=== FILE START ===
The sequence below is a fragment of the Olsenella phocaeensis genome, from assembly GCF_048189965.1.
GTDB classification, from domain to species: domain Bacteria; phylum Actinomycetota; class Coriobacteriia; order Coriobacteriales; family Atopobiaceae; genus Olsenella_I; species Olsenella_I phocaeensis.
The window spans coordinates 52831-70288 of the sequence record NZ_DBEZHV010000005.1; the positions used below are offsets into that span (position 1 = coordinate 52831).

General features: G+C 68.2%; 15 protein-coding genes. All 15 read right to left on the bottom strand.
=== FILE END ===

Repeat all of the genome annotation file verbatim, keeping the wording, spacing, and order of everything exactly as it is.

The sequence below is a fragment of the Olsenella phocaeensis genome, from assembly GCF_048189965.1.
GTDB classification, from domain to species: domain Bacteria; phylum Actinomycetota; class Coriobacteriia; order Coriobacteriales; family Atopobiaceae; genus Olsenella_I; species Olsenella_I phocaeensis.
The window spans coordinates 52831-70288 of the sequence record NZ_DBEZHV010000005.1; the positions used below are offsets into that span (position 1 = coordinate 52831).

General features: G+C 68.2%; 15 protein-coding genes. All 15 read right to left on the bottom strand.